The Eyjafjallajokull Icelandic volcano eruption is nowhere near the cataclysmic scale of the Mount St. Helens eruption that took place thirty years ago yesterday. Fifty seven people were killed and 230 square miles of forest were flattened during the huge volcanic explosion that took place on May 18th 1980. The image above shows the devastating effect on the landscape - it has a very creepy symmetry about it. The way that the forests have been blown down just shows the force behind the blast, and how it eerily followed the geography of the land. Mudflows, caused when the glacier ice melted, also caused a huge amount of damage.

The photograph above was found via the fantabulous Big Picture photoblog were a selection of 37 photographs tell the fascinating story of what happened when Mount St Helens erupted with such force. You can find the Mount St Helens photos HERE.

Saturday 15 May 2010

Profile: August Sander

Loop at the Rhine near Boppard, 1936 - Photograph by August Sander

The first post of this year's photographer profile series, looks at the fascinating portraiture work of August Sander, a photographer who dared to continue taking images even though the Nazi authorities constrained his life and work. His crime was of trying to form a photographic archive covering the diversity of the German people during the 1920's and 1930's.

August Sander was born in Herdorf, a town in the district of Altenkirchen, in Rhineland-Palatinate, Germany. His father was a carpenter working in the mining industry, and it was while Sander was working at the mine that he was introduced to photography when he assisted a photographer who was working for the mining company. With financial help from a member of his family, August Sander was able to buy the equipment necessary to start taking his own photographs. After serving in the military as a photographer's assistant (1897–99), Sander moved around Germany before settling in Austria (1901) where he worked in the Greif Studio. Sander was eventually made a partner in the business with Franz Stukenberg as the Studio Sander and Stukenberg. Within two years, Sander had started his own studio which he sold in 1909, when he moved to Cologne to set up another photographic practice which he accomplished in 1911.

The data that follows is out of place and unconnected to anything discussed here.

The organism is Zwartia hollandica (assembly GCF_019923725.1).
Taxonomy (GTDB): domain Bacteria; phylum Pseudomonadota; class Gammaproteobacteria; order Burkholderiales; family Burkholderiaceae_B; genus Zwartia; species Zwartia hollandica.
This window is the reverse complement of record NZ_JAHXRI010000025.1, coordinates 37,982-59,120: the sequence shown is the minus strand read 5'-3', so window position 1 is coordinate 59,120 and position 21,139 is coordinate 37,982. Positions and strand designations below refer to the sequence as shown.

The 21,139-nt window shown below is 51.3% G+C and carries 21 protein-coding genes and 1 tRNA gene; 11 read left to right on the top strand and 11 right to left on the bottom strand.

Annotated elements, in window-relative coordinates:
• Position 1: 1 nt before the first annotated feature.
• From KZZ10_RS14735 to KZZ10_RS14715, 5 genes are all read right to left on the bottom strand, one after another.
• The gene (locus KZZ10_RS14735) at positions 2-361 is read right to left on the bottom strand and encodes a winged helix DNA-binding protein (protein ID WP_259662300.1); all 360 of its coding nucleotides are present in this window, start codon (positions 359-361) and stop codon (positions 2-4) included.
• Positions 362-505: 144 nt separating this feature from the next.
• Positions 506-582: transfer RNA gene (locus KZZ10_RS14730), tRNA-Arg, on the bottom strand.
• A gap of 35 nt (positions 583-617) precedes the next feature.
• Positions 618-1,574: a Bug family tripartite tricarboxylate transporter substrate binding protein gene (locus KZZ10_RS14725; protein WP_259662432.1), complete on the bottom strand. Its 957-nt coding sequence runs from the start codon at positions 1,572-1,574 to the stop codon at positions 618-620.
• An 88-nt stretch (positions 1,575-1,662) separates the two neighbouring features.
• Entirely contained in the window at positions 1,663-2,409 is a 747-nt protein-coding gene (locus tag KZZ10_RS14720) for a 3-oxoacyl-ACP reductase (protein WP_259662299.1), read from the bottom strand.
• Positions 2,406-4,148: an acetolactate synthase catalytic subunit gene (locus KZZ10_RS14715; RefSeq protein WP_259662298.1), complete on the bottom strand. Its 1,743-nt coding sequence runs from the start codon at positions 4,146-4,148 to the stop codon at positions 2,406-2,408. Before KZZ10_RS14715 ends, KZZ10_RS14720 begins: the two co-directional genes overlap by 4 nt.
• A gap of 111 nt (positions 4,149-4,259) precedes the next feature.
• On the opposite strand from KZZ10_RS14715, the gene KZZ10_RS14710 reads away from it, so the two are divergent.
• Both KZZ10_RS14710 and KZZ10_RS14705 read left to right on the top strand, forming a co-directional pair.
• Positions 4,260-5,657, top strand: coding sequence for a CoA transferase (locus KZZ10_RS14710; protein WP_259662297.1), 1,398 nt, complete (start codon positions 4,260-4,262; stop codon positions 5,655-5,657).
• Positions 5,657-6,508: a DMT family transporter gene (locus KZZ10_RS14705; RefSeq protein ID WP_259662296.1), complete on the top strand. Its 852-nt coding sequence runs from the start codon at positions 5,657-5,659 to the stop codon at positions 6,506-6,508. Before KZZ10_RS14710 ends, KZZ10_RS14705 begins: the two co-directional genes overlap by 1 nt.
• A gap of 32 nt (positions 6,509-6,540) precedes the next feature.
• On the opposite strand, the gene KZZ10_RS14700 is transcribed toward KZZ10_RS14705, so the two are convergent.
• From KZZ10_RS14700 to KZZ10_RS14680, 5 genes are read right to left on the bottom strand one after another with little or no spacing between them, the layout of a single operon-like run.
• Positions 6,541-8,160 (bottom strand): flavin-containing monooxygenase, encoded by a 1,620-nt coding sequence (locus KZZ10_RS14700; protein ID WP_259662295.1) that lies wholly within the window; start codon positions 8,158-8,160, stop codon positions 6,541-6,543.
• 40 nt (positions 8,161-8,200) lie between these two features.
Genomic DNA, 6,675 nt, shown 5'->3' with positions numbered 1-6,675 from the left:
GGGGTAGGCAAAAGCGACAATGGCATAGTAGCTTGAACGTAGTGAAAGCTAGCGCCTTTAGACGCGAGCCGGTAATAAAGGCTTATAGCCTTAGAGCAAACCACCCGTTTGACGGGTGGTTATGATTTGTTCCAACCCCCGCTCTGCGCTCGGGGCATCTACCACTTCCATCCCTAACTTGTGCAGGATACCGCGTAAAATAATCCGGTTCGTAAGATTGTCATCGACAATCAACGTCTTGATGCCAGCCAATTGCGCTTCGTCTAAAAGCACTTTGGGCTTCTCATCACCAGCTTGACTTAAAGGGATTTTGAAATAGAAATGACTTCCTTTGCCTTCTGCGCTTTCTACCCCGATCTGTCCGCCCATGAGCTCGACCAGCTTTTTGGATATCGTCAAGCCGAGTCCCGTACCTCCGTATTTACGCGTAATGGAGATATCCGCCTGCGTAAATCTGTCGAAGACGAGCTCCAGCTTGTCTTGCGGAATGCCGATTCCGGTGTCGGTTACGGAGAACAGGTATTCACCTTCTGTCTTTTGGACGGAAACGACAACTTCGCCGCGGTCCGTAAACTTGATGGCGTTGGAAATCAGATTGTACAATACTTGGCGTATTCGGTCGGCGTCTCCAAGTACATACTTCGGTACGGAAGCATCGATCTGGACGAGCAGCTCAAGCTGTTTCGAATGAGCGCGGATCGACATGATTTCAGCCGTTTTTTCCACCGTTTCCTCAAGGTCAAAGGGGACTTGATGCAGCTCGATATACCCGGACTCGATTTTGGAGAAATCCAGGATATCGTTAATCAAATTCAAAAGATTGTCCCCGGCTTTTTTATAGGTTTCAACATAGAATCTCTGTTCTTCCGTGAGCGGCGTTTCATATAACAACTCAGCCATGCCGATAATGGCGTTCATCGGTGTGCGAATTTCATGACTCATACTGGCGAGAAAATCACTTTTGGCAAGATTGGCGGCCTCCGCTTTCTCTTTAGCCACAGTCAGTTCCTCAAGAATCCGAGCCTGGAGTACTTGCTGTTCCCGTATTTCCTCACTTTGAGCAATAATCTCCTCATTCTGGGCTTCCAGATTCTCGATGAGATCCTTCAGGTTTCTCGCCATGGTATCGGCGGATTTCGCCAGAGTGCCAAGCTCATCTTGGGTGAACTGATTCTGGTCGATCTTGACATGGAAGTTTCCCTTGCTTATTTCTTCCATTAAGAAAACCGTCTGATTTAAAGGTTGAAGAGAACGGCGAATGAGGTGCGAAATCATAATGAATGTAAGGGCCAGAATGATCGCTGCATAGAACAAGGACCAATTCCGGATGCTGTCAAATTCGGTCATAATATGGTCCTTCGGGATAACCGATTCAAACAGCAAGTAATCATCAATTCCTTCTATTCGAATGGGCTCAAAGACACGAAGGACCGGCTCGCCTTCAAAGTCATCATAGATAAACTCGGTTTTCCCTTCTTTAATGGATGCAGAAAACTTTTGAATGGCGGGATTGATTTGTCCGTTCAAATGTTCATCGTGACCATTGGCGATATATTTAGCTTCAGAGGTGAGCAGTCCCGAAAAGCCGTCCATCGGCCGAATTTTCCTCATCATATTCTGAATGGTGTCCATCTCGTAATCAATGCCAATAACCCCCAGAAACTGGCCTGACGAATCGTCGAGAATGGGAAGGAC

Sander established himself as a successful photographer in Cologne, delivering work to a vast array of clients from the world of industry and trade. He was, in every regard, a commercial photographer undertaking advertising commissions, and not just a portrait photographer even though that is what he is best known for. Landscapes and architecture photography were also a big part of Sander's creative output - many of which are just as great as his portraits. The first elements of the idea that would become his documentation of German society 'People of the 20th Century' came about while photographing farmers near to World War I. These images started Sander developing the bigger idea of documenting people as part of a much larger project. It was around this time that he became involved with a group of left wing artists called the Cologne Progressives led by Heinrich Hoerle and Franz Wilhelm Seiwert.

By 1924, August Sander had created his People of the twentieth century photographic project, in which a broad section of German society had been photographed. He divided the huge portfolio of work into several sections ranging from farmers to artists. Sander would continue to work on this project, off and on, for a number of years, but it's progress was interrupted by the rise of Nazism within Germany. August Sander published a book featuring sixty of his portraits in 1929 called Antlitz der Zeit (Face of Our Time). The book successfully managed to portray the diversity and individuality of German society, however the Nazis had a far more simplistic and romanticized view of the German people, mixed together with an blond, blue eyed Aryan ideology that was far from the reality portrayed in Sander's images. The Nazis came to power in Germany in 1933, and Sander's book (Face of Our Time) was banned in 1934 - the printing plates for the book were also smashed by the Nazis authorities. Many feared that August Sander would be banned from working as a photographer, but this didn't happen, partly due maybe to the photographer's decision to start choosing photographic subjects away from portraiture. Architecture, nature and landscape photography work (landscapes mainly around the Rhine river) were where he focused his attention.